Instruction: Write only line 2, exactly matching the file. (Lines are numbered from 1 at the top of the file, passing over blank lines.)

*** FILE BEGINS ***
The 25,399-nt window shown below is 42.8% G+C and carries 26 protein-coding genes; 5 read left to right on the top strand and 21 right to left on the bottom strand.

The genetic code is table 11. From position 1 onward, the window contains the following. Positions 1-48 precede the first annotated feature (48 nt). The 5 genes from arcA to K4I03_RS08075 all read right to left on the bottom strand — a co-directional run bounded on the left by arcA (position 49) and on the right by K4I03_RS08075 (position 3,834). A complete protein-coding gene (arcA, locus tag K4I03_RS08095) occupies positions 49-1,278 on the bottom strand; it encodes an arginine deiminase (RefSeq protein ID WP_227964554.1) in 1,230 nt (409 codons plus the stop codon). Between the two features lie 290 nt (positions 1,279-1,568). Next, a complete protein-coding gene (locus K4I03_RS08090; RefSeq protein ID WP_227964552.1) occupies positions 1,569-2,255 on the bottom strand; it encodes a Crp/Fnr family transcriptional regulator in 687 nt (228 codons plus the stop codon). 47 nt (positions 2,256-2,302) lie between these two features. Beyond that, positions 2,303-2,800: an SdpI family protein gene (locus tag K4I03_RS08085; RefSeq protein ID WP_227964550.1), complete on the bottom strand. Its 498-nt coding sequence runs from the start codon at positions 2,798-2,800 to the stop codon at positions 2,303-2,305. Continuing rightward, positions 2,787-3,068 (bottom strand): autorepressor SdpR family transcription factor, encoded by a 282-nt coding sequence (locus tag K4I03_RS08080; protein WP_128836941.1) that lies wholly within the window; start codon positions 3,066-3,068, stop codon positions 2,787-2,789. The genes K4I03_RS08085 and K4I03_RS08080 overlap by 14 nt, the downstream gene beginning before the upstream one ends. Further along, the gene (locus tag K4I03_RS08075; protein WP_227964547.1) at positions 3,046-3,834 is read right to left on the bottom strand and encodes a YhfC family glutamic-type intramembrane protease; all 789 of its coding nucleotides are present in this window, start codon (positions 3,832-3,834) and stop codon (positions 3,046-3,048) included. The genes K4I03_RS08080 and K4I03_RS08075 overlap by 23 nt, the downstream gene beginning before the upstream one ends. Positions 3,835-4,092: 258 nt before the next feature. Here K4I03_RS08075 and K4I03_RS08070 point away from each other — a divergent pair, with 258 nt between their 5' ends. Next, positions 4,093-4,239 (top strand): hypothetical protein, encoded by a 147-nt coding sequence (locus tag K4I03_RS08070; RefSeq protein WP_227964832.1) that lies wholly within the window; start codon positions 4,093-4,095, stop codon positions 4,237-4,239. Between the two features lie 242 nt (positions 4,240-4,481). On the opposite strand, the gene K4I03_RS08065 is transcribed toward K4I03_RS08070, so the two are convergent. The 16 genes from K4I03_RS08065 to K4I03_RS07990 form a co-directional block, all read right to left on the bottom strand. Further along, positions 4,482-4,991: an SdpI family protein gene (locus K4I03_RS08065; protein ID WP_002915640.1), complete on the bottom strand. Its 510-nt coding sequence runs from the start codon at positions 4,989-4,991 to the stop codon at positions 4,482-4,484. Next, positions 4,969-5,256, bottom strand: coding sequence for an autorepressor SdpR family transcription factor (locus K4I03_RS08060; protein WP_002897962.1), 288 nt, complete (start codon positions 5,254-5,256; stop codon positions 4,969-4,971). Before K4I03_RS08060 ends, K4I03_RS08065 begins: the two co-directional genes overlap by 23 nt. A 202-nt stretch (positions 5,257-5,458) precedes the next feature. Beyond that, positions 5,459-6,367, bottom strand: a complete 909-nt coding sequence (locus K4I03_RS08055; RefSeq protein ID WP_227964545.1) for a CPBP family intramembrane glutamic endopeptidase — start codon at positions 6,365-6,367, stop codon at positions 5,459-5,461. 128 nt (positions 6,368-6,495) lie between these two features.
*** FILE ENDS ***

The genetic code is table 11. From position 1 onward, the window contains the following. Positions 1-48 precede the first annotated feature (48 nt). The 5 genes from arcA to K4I03_RS08075 all read right to left on the bottom strand — a co-directional run bounded on the left by arcA (position 49) and on the right by K4I03_RS08075 (position 3,834). A complete protein-coding gene (arcA, locus tag K4I03_RS08095) occupies positions 49-1,278 on the bottom strand; it encodes an arginine deiminase (RefSeq protein ID WP_227964554.1) in 1,230 nt (409 codons plus the stop codon). Between the two features lie 290 nt (positions 1,279-1,568). Next, a complete protein-coding gene (locus K4I03_RS08090; RefSeq protein ID WP_227964552.1) occupies positions 1,569-2,255 on the bottom strand; it encodes a Crp/Fnr family transcriptional regulator in 687 nt (228 codons plus the stop codon). 47 nt (positions 2,256-2,302) lie between these two features. Beyond that, positions 2,303-2,800: an SdpI family protein gene (locus tag K4I03_RS08085; RefSeq protein ID WP_227964550.1), complete on the bottom strand. Its 498-nt coding sequence runs from the start codon at positions 2,798-2,800 to the stop codon at positions 2,303-2,305. Continuing rightward, positions 2,787-3,068 (bottom strand): autorepressor SdpR family transcription factor, encoded by a 282-nt coding sequence (locus tag K4I03_RS08080; protein WP_128836941.1) that lies wholly within the window; start codon positions 3,066-3,068, stop codon positions 2,787-2,789. The genes K4I03_RS08085 and K4I03_RS08080 overlap by 14 nt, the downstream gene beginning before the upstream one ends. Further along, the gene (locus tag K4I03_RS08075; protein WP_227964547.1) at positions 3,046-3,834 is read right to left on the bottom strand and encodes a YhfC family glutamic-type intramembrane protease; all 789 of its coding nucleotides are present in this window, start codon (positions 3,832-3,834) and stop codon (positions 3,046-3,048) included. The genes K4I03_RS08080 and K4I03_RS08075 overlap by 23 nt, the downstream gene beginning before the upstream one ends. Positions 3,835-4,092: 258 nt before the next feature. Here K4I03_RS08075 and K4I03_RS08070 point away from each other — a divergent pair, with 258 nt between their 5' ends. Next, positions 4,093-4,239 (top strand): hypothetical protein, encoded by a 147-nt coding sequence (locus tag K4I03_RS08070; RefSeq protein WP_227964832.1) that lies wholly within the window; start codon positions 4,093-4,095, stop codon positions 4,237-4,239. Between the two features lie 242 nt (positions 4,240-4,481). On the opposite strand, the gene K4I03_RS08065 is transcribed toward K4I03_RS08070, so the two are convergent. The 16 genes from K4I03_RS08065 to K4I03_RS07990 form a co-directional block, all read right to left on the bottom strand. Further along, positions 4,482-4,991: an SdpI family protein gene (locus K4I03_RS08065; protein ID WP_002915640.1), complete on the bottom strand. Its 510-nt coding sequence runs from the start codon at positions 4,989-4,991 to the stop codon at positions 4,482-4,484. Next, positions 4,969-5,256, bottom strand: coding sequence for an autorepressor SdpR family transcription factor (locus K4I03_RS08060; protein WP_002897962.1), 288 nt, complete (start codon positions 5,254-5,256; stop codon positions 4,969-4,971). Before K4I03_RS08060 ends, K4I03_RS08065 begins: the two co-directional genes overlap by 23 nt. A 202-nt stretch (positions 5,257-5,458) precedes the next feature. Beyond that, positions 5,459-6,367, bottom strand: a complete 909-nt coding sequence (locus K4I03_RS08055; RefSeq protein ID WP_227964545.1) for a CPBP family intramembrane glutamic endopeptidase — start codon at positions 6,365-6,367, stop codon at positions 5,459-5,461. 128 nt (positions 6,368-6,495) lie between these two features.